Friday, 12 June 2009

Waffarian finds love in music, French

Throughout our conversation on phone, she sounded mature and very relaxed; you could easily feel it from her tone. Though we’ve never met before, I could paint a picture of what Onos Bikawei looks like. I got her contact through a colleague of mine, who feels she has stuff to show.
We initially scheduled to meet in a popular hangout in Surulere, but circumstance brought us to the Rutam House; that was Onos’ first day at The Guardian.
“This is where you write all those stories about people,” she says with a smile that exposes her dimples.
You are afraid of the press?
“Not really,” she says as we step into the premises.
This is The Guardian; it’s not a place for gossips, I assured. At that point, we were sitting face to face.
Onos fell in love with French the first day she heard the language during her secondary school days. From then, she resolved to pursue a career in the language, with the hope of getting a good number of Nigerians interested in it.
“I’m a translator now; I studied French at the Delta State University. What I basically do is help corporate bodies translate their annual reports from French to English or from English to French.”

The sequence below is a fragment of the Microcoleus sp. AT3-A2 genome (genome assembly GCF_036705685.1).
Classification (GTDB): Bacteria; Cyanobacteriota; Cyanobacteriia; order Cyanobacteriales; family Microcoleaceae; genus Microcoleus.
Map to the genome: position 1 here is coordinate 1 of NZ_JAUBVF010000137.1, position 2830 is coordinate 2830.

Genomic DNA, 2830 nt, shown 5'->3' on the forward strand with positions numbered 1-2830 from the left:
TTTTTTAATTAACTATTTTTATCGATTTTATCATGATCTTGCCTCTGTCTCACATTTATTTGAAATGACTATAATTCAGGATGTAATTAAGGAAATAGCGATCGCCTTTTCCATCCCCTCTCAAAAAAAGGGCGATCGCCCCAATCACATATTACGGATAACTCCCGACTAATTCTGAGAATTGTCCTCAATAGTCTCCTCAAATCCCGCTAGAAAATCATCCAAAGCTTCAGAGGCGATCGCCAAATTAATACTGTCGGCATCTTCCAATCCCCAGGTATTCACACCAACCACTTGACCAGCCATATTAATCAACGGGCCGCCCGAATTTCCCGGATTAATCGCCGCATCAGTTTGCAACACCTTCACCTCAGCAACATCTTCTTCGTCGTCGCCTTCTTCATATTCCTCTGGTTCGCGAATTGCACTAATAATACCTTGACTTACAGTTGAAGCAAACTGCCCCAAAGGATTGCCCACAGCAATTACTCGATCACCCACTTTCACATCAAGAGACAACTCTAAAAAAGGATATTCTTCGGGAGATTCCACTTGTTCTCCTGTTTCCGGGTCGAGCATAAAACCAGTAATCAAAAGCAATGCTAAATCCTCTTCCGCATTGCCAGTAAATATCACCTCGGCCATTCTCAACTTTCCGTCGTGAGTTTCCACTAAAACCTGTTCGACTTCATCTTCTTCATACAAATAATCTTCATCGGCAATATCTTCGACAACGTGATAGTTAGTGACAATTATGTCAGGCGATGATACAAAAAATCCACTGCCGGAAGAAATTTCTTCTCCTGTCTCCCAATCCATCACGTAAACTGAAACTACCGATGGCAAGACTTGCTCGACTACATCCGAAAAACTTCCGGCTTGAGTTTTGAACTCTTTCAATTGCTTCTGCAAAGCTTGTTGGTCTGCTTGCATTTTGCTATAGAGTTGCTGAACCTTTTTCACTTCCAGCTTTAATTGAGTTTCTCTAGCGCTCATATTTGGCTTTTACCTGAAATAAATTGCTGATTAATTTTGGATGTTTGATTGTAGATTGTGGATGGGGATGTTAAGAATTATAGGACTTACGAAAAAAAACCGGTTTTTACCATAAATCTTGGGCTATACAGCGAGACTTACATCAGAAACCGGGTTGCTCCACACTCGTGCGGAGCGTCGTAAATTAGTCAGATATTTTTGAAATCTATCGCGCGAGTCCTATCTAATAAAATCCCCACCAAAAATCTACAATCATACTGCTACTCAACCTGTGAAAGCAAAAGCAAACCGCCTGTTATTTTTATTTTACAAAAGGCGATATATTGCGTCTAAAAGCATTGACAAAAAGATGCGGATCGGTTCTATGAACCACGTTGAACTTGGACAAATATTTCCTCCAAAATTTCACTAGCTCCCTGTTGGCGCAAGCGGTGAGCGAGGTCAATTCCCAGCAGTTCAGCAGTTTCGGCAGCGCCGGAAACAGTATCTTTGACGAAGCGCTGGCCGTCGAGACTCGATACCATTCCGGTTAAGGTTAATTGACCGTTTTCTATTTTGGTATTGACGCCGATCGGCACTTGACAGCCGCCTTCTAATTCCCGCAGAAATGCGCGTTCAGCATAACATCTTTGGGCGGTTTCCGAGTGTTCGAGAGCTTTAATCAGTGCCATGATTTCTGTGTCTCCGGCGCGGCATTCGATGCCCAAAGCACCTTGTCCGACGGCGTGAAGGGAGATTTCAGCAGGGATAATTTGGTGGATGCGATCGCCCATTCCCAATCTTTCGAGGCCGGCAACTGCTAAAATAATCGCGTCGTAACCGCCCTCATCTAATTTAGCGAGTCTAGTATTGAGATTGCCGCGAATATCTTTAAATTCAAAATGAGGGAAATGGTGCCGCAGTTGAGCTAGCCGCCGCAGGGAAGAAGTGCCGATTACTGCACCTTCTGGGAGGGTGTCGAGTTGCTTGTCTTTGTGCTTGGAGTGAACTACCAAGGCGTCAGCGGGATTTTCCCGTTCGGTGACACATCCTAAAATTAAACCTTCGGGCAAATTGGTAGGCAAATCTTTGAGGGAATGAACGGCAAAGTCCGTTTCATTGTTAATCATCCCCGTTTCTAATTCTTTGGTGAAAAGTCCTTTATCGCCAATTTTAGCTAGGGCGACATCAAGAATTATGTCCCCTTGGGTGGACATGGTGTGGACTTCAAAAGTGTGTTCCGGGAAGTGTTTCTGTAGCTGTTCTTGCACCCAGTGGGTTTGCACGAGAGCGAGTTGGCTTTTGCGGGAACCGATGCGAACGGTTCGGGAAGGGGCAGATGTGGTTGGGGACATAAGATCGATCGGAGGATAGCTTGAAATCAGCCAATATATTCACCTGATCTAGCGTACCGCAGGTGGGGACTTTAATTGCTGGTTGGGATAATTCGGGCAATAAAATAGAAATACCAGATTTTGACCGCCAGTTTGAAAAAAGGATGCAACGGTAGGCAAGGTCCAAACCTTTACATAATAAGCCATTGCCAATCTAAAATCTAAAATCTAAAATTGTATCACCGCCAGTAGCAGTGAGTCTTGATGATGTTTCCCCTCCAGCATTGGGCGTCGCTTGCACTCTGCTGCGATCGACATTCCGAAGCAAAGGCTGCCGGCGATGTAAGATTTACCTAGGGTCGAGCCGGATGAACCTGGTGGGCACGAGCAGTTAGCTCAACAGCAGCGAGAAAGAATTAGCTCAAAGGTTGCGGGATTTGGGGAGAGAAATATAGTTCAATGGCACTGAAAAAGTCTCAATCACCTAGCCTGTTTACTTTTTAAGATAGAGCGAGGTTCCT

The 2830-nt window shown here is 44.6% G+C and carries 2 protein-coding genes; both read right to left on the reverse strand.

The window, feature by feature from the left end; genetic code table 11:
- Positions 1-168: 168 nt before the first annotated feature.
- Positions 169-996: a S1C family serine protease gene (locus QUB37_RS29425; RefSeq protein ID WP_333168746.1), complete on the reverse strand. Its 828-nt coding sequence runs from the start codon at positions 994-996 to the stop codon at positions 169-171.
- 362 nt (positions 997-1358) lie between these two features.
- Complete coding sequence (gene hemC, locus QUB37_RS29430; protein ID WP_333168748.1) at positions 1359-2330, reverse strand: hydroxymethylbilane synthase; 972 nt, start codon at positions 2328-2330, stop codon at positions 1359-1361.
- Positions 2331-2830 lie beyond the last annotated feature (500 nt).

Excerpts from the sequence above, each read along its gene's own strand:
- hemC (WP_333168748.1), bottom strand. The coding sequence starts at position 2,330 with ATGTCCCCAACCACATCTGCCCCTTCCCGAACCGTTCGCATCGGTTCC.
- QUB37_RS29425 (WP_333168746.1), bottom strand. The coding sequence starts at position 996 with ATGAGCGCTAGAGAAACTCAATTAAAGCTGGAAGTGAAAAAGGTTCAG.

From her tone, Onos is very enthusiastic about French.
“I’m working on having a French outfit, where people can learn French language, I have that in mind because I love the language,” she sings.
She recalled her days in Lome, Togo, during her exchange programme in the country as a French student.
“It was wonderful because the people there are different; they are more relaxed, unlike the hustling life style of Lagos. It was really fun being around them and learning their local language.”
You speak their local language?
“Well, a bit, but it really contributed to my spoken French.”

You are also into music?
“Music has been a part of me; I started singing in our Church choir, when I was six,” she says.
It seems a lot of you females artistes started from the choir?
“Yes, in fact, I’m still singing in my Church (House on the Rock),” she reveals. “The thing is that it helps you build your content as a musician; it makes you have focus on where you are heading to because you already have a foundation and a particular musical background.”